BRR: The focus for PM Imran Khan's Naya Pakistan Housing program is to provide home-ownership but not everyone can own a home, as you pointed out. How does rental housing work?
NK: There is no rental market in Pakistan but these can be developed. Let me illustrate how this works through an example. Overseas Pakistani Foundation (OPF) has a program and has housing schemes in major cities. They have overseas members and after balloting, the members are sold plots. What OPF could be doing is constructing houses and renting them out to generate income for overseas Pakistanis. Just holding a plot for 20 years is a waste of investment.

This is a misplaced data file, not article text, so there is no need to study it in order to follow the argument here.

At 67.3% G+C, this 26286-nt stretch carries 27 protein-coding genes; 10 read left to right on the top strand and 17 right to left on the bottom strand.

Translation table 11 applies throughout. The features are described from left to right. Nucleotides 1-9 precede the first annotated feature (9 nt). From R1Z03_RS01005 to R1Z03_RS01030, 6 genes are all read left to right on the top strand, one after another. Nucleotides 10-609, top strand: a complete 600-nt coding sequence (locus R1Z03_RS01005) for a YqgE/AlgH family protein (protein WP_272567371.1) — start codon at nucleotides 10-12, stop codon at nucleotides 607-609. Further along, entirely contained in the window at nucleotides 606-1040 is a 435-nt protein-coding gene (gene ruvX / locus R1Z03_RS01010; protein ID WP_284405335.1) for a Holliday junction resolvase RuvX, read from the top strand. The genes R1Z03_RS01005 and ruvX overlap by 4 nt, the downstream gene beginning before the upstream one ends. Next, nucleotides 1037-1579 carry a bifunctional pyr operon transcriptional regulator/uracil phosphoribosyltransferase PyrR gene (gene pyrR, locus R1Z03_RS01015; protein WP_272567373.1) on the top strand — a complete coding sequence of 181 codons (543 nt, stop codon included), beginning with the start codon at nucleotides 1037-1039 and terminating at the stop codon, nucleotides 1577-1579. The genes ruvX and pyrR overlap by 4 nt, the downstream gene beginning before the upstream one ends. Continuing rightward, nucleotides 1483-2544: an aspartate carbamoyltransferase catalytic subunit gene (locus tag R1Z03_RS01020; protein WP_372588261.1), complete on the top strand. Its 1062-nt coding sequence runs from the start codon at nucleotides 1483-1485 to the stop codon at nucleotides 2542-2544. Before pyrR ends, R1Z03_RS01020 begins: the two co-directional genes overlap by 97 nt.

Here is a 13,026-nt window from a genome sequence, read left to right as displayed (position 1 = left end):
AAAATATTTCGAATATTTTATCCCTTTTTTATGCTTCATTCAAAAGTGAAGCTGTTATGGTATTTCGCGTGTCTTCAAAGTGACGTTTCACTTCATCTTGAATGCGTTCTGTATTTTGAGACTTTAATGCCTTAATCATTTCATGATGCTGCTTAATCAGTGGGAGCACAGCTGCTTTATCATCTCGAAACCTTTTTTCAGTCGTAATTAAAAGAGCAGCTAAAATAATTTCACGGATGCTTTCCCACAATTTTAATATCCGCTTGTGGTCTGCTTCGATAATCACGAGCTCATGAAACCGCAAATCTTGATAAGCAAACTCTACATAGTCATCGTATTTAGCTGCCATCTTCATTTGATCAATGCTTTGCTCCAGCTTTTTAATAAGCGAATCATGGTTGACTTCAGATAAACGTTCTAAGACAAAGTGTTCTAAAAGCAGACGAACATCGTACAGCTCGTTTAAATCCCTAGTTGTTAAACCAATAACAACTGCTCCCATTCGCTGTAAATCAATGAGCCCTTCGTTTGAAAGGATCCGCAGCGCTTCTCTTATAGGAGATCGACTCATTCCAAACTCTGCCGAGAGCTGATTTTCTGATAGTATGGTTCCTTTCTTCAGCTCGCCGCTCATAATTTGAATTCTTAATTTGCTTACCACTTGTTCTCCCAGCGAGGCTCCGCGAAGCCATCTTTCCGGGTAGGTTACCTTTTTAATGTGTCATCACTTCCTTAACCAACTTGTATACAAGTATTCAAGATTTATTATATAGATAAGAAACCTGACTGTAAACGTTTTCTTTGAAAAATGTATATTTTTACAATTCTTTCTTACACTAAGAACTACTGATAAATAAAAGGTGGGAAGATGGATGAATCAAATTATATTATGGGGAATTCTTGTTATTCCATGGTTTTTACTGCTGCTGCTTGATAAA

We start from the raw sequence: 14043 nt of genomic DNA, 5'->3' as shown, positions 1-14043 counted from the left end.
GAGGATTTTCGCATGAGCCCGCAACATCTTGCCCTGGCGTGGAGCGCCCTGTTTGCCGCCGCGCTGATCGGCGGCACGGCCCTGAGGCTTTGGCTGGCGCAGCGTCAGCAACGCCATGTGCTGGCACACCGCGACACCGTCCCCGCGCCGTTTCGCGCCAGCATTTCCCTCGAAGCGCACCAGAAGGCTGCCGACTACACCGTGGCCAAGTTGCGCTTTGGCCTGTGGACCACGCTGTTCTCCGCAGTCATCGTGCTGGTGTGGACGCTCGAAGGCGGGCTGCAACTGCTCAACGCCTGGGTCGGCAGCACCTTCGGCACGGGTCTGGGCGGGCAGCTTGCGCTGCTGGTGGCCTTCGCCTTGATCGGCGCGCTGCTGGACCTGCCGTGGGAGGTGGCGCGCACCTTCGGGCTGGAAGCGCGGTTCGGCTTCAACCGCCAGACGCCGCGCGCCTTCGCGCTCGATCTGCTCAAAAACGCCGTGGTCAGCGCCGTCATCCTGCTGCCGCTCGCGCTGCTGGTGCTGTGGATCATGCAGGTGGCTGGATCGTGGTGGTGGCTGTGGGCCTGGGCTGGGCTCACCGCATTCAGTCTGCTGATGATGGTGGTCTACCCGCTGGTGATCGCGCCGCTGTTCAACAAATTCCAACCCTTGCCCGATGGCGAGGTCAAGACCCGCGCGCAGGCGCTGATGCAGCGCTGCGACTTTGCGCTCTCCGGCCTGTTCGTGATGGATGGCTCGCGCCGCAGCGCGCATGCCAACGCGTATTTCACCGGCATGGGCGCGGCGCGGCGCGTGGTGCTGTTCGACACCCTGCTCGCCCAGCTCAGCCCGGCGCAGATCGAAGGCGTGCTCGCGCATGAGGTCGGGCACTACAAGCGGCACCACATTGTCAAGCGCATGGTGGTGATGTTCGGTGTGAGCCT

Globally, buildings are constructing and those with liquidity invest in these real estate projects. When bank mortgages are cheaper, they buy these properties and rent them out. Rent is typically higher than the mortgage on that property which results in a profit. Meanwhile, the property value is also appreciating. The government has little to no role here. Its only role is to strengthen the financial markets so mortgages are available. This is a good model that we can adopt.